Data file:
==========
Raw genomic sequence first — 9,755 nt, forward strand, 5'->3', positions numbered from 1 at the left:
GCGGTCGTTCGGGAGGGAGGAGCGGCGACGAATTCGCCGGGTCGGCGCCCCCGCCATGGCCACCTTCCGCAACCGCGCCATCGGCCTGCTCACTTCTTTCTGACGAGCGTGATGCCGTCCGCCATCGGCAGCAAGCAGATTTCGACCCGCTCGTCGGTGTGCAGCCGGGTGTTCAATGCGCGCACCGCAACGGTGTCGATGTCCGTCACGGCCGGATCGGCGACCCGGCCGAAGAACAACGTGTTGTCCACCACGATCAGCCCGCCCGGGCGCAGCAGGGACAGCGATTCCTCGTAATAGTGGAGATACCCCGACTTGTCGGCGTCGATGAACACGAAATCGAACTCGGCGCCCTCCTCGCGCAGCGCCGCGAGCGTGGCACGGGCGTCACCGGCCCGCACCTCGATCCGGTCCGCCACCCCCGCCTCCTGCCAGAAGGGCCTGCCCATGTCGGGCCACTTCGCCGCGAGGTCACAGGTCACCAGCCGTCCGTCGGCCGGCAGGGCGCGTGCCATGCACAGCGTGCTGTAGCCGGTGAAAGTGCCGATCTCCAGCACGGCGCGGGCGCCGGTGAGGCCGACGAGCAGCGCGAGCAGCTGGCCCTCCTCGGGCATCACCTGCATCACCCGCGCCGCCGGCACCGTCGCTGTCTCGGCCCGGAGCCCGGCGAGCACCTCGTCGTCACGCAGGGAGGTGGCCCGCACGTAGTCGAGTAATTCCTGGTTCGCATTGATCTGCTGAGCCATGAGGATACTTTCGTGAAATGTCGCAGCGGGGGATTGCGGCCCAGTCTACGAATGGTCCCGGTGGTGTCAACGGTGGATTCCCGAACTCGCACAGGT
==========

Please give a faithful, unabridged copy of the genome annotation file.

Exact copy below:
Raw genomic sequence first — 9,755 nt, forward strand, 5'->3', positions numbered from 1 at the left:
GCGGTCGTTCGGGAGGGAGGAGCGGCGACGAATTCGCCGGGTCGGCGCCCCCGCCATGGCCACCTTCCGCAACCGCGCCATCGGCCTGCTCACTTCTTTCTGACGAGCGTGATGCCGTCCGCCATCGGCAGCAAGCAGATTTCGACCCGCTCGTCGGTGTGCAGCCGGGTGTTCAATGCGCGCACCGCAACGGTGTCGATGTCCGTCACGGCCGGATCGGCGACCCGGCCGAAGAACAACGTGTTGTCCACCACGATCAGCCCGCCCGGGCGCAGCAGGGACAGCGATTCCTCGTAATAGTGGAGATACCCCGACTTGTCGGCGTCGATGAACACGAAATCGAACTCGGCGCCCTCCTCGCGCAGCGCCGCGAGCGTGGCACGGGCGTCACCGGCCCGCACCTCGATCCGGTCCGCCACCCCCGCCTCCTGCCAGAAGGGCCTGCCCATGTCGGGCCACTTCGCCGCGAGGTCACAGGTCACCAGCCGTCCGTCGGCCGGCAGGGCGCGTGCCATGCACAGCGTGCTGTAGCCGGTGAAAGTGCCGATCTCCAGCACGGCGCGGGCGCCGGTGAGGCCGACGAGCAGCGCGAGCAGCTGGCCCTCCTCGGGCATCACCTGCATCACCCGCGCCGCCGGCACCGTCGCTGTCTCGGCCCGGAGCCCGGCGAGCACCTCGTCGTCACGCAGGGAGGTGGCCCGCACGTAGTCGAGTAATTCCTGGTTCGCATTGATCTGCTGAGCCATGAGGATACTTTCGTGAAATGTCGCAGCGGGGGATTGCGGCCCAGTCTACGAATGGTCCCGGTGGTGTCAACGGTGGATTCCCGAACTCGCACAGGT